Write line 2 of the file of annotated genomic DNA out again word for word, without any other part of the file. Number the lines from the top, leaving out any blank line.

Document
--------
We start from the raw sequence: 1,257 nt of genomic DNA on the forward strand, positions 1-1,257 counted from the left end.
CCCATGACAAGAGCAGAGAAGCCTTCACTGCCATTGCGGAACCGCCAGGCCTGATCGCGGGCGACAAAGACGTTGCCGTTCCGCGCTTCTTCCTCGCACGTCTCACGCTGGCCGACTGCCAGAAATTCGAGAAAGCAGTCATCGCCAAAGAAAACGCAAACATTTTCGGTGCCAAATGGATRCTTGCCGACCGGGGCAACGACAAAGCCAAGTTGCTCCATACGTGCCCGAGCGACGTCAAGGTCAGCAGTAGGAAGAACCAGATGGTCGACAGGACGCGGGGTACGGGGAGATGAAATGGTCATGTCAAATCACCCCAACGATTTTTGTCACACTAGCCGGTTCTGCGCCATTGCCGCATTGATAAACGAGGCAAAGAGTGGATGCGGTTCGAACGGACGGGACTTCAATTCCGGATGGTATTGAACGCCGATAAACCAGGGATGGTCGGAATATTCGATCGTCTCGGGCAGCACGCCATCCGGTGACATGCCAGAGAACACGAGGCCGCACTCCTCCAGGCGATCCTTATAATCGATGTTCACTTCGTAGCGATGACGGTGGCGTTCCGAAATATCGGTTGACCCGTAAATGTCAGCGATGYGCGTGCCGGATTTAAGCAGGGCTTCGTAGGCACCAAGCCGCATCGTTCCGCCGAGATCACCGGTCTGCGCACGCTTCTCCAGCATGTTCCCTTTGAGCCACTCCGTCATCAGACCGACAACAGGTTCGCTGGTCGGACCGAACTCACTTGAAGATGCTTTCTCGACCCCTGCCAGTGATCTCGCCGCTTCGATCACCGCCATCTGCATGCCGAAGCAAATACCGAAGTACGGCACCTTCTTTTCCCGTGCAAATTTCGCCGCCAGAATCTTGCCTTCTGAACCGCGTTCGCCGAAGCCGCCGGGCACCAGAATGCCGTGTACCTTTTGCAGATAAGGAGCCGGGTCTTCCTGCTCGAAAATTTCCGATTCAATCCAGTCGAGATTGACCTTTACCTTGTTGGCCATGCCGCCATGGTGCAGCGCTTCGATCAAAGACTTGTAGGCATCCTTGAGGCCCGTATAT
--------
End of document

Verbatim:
CCCATGACAAGAGCAGAGAAGCCTTCACTGCCATTGCGGAACCGCCAGGCCTGATCGCGGGCGACAAAGACGTTGCCGTTCCGCGCTTCTTCCTCGCACGTCTCACGCTGGCCGACTGCCAGAAATTCGAGAAAGCAGTCATCGCCAAAGAAAACGCAAACATTTTCGGTGCCAAATGGATRCTTGCCGACCGGGGCAACGACAAAGCCAAGTTGCTCCATACGTGCCCGAGCGACGTCAAGGTCAGCAGTAGGAAGAACCAGATGGTCGACAGGACGCGGGGTACGGGGAGATGAAATGGTCATGTCAAATCACCCCAACGATTTTTGTCACACTAGCCGGTTCTGCGCCATTGCCGCATTGATAAACGAGGCAAAGAGTGGATGCGGTTCGAACGGACGGGACTTCAATTCCGGATGGTATTGAACGCCGATAAACCAGGGATGGTCGGAATATTCGATCGTCTCGGGCAGCACGCCATCCGGTGACATGCCAGAGAACACGAGGCCGCACTCCTCCAGGCGATCCTTATAATCGATGTTCACTTCGTAGCGATGACGGTGGCGTTCCGAAATATCGGTTGACCCGTAAATGTCAGCGATGYGCGTGCCGGATTTAAGCAGGGCTTCGTAGGCACCAAGCCGCATCGTTCCGCCGAGATCACCGGTCTGCGCACGCTTCTCCAGCATGTTCCCTTTGAGCCACTCCGTCATCAGACCGACAACAGGTTCGCTGGTCGGACCGAACTCACTTGAAGATGCTTTCTCGACCCCTGCCAGTGATCTCGCCGCTTCGATCACCGCCATCTGCATGCCGAAGCAAATACCGAAGTACGGCACCTTCTTTTCCCGTGCAAATTTCGCCGCCAGAATCTTGCCTTCTGAACCGCGTTCGCCGAAGCCGCCGGGCACCAGAATGCCGTGTACCTTTTGCAGATAAGGAGCCGGGTCTTCCTGCTCGAAAATTTCCGATTCAATCCAGTCGAGATTGACCTTTACCTTGTTGGCCATGCCGCCATGGTGCAGCGCTTCGATCAAAGACTTGTAGGCATCCTTGAGGCCCGTATAT